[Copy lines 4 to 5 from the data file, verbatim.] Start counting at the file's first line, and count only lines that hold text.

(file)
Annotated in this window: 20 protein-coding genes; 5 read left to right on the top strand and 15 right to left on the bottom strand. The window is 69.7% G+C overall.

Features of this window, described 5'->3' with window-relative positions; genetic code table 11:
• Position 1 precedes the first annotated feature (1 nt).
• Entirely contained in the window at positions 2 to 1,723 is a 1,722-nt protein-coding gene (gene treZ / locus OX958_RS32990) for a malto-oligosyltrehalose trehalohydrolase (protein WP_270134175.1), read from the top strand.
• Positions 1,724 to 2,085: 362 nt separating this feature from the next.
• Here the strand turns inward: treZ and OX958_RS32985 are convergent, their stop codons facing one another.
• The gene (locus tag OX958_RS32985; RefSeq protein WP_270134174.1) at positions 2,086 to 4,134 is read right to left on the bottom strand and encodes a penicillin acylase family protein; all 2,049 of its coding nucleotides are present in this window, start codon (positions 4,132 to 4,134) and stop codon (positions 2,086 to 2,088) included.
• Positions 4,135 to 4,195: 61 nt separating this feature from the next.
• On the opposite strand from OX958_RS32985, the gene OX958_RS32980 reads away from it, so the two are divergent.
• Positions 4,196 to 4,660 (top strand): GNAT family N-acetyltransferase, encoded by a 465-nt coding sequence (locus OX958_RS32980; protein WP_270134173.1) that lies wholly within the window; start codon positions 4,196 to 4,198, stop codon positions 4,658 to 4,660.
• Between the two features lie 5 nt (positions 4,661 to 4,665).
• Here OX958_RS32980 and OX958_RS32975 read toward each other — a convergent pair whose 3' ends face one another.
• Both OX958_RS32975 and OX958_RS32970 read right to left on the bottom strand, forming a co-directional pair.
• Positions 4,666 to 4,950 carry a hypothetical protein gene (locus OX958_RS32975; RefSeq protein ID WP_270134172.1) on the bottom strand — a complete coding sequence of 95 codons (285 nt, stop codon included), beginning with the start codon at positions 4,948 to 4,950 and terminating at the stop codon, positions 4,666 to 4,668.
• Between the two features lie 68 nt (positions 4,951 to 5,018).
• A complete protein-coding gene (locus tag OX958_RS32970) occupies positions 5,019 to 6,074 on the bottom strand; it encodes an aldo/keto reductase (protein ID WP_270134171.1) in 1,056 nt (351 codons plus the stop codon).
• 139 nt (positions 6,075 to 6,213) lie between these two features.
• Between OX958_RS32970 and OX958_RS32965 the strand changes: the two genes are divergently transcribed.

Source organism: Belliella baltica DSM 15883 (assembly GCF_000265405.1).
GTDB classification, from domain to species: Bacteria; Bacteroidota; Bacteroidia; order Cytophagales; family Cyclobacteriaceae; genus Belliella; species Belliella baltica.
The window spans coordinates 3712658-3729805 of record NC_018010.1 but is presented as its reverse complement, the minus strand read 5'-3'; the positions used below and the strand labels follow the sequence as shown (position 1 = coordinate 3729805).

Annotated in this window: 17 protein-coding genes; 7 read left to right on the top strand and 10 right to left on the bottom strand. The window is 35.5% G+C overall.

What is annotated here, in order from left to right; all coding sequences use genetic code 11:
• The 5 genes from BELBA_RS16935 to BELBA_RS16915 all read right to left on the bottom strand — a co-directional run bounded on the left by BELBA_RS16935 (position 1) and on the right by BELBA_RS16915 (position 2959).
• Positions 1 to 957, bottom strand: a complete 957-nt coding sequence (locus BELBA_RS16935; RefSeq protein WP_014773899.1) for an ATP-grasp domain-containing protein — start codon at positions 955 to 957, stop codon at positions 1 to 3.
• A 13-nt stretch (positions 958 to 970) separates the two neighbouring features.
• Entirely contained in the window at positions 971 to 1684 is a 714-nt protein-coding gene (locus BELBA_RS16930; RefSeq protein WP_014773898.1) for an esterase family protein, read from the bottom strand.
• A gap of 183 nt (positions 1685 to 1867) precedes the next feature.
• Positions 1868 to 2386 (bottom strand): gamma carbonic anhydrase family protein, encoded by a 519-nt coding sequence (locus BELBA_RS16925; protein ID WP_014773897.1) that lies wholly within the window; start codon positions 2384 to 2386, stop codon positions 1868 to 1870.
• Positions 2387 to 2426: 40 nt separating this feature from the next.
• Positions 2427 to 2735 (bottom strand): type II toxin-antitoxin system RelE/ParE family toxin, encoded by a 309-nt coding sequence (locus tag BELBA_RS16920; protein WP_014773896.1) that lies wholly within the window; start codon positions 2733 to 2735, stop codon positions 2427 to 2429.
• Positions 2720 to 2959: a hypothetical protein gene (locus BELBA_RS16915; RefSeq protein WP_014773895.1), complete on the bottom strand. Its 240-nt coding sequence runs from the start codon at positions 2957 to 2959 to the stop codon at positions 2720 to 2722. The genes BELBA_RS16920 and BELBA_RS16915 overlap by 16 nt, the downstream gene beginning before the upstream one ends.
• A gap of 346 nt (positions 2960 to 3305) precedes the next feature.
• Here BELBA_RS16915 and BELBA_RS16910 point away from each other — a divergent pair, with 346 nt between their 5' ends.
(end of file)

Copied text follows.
• Entirely contained in the window at positions 2 to 1,723 is a 1,722-nt protein-coding gene (gene treZ / locus OX958_RS32990) for a malto-oligosyltrehalose trehalohydrolase (protein WP_270134175.1), read from the top strand.
• Positions 1,724 to 2,085: 362 nt separating this feature from the next.